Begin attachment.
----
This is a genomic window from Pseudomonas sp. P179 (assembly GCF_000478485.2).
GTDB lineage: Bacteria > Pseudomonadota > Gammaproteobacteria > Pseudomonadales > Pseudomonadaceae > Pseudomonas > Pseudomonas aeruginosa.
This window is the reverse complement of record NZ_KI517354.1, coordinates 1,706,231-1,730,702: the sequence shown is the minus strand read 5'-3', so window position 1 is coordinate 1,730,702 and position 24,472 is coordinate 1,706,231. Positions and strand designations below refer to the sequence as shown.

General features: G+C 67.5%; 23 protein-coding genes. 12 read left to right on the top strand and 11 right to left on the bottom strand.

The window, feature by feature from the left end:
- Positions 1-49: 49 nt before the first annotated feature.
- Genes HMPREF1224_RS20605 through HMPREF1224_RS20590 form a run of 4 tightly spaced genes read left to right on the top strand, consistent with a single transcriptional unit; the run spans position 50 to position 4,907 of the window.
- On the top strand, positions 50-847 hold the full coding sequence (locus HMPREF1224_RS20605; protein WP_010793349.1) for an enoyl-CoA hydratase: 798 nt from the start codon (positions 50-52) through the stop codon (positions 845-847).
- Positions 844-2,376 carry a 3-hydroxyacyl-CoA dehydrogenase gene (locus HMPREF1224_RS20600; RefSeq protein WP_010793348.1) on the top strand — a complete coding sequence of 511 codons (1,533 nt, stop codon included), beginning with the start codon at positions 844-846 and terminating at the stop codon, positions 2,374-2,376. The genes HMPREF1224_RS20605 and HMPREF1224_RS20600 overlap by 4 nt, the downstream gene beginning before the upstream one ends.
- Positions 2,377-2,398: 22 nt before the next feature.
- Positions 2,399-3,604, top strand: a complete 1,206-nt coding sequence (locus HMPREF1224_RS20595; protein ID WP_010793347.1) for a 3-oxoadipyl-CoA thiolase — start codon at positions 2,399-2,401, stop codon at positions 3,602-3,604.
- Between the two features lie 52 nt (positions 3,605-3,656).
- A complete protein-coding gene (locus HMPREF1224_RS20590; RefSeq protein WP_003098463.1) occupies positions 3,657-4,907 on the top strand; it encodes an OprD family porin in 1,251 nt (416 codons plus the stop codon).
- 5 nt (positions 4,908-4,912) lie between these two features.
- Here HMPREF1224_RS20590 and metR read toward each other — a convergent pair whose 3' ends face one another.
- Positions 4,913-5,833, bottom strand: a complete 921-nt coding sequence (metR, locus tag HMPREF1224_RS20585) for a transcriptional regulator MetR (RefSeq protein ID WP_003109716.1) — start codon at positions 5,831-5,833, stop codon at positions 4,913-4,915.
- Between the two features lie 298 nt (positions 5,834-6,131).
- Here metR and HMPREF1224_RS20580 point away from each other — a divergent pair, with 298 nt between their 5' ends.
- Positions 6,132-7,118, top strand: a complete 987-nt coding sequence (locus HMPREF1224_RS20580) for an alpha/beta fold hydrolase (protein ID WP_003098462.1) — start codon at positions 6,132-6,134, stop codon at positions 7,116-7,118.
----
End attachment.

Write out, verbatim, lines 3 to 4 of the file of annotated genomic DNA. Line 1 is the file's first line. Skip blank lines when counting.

This window is the reverse complement of record NZ_KI517354.1, coordinates 1,706,231-1,730,702: the sequence shown is the minus strand read 5'-3', so window position 1 is coordinate 1,730,702 and position 24,472 is coordinate 1,706,231. Positions and strand designations below refer to the sequence as shown.

General features: G+C 67.5%; 23 protein-coding genes. 12 read left to right on the top strand and 11 right to left on the bottom strand.